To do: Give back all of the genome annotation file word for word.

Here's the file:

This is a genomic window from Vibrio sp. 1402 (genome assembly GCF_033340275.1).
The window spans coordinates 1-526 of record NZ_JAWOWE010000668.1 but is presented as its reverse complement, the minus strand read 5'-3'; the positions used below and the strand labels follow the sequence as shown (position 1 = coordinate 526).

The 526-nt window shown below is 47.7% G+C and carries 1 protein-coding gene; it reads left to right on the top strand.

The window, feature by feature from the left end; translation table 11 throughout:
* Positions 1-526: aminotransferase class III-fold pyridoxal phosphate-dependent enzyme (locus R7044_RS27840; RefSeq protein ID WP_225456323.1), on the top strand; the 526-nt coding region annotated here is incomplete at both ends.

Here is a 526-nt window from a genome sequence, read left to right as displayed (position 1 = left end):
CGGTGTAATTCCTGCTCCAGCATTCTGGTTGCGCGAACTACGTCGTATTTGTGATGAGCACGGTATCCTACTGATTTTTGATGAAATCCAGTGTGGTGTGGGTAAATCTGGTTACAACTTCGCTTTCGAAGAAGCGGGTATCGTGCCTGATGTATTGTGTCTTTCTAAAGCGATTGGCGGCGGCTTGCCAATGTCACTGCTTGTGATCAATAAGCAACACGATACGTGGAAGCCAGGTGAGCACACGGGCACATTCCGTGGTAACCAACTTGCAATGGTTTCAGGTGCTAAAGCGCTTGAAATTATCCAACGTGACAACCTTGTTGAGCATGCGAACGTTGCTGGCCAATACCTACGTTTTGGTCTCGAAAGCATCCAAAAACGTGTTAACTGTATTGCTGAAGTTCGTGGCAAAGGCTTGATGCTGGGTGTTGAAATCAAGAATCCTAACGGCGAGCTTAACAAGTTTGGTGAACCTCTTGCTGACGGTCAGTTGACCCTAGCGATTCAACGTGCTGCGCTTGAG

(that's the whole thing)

This is a genomic window from Vibrio sp. 1402 (genome assembly GCF_033340275.1).
The window spans coordinates 1-526 of record NZ_JAWOWE010000668.1 but is presented as its reverse complement, the minus strand read 5'-3'; the positions used below and the strand labels follow the sequence as shown (position 1 = coordinate 526).

The 526-nt window shown below is 47.7% G+C and carries 1 protein-coding gene; it reads left to right on the top strand.

The window, feature by feature from the left end; translation table 11 throughout:
* Positions 1-526: aminotransferase class III-fold pyridoxal phosphate-dependent enzyme (locus R7044_RS27840; RefSeq protein ID WP_225456323.1), on the top strand; the 526-nt coding region annotated here is incomplete at both ends.

Here is a 526-nt window from a genome sequence, read left to right as displayed (position 1 = left end):
CGGTGTAATTCCTGCTCCAGCATTCTGGTTGCGCGAACTACGTCGTATTTGTGATGAGCACGGTATCCTACTGATTTTTGATGAAATCCAGTGTGGTGTGGGTAAATCTGGTTACAACTTCGCTTTCGAAGAAGCGGGTATCGTGCCTGATGTATTGTGTCTTTCTAAAGCGATTGGCGGCGGCTTGCCAATGTCACTGCTTGTGATCAATAAGCAACACGATACGTGGAAGCCAGGTGAGCACACGGGCACATTCCGTGGTAACCAACTTGCAATGGTTTCAGGTGCTAAAGCGCTTGAAATTATCCAACGTGACAACCTTGTTGAGCATGCGAACGTTGCTGGCCAATACCTACGTTTTGGTCTCGAAAGCATCCAAAAACGTGTTAACTGTATTGCTGAAGTTCGTGGCAAAGGCTTGATGCTGGGTGTTGAAATCAAGAATCCTAACGGCGAGCTTAACAAGTTTGGTGAACCTCTTGCTGACGGTCAGTTGACCCTAGCGATTCAACGTGCTGCGCTTGAG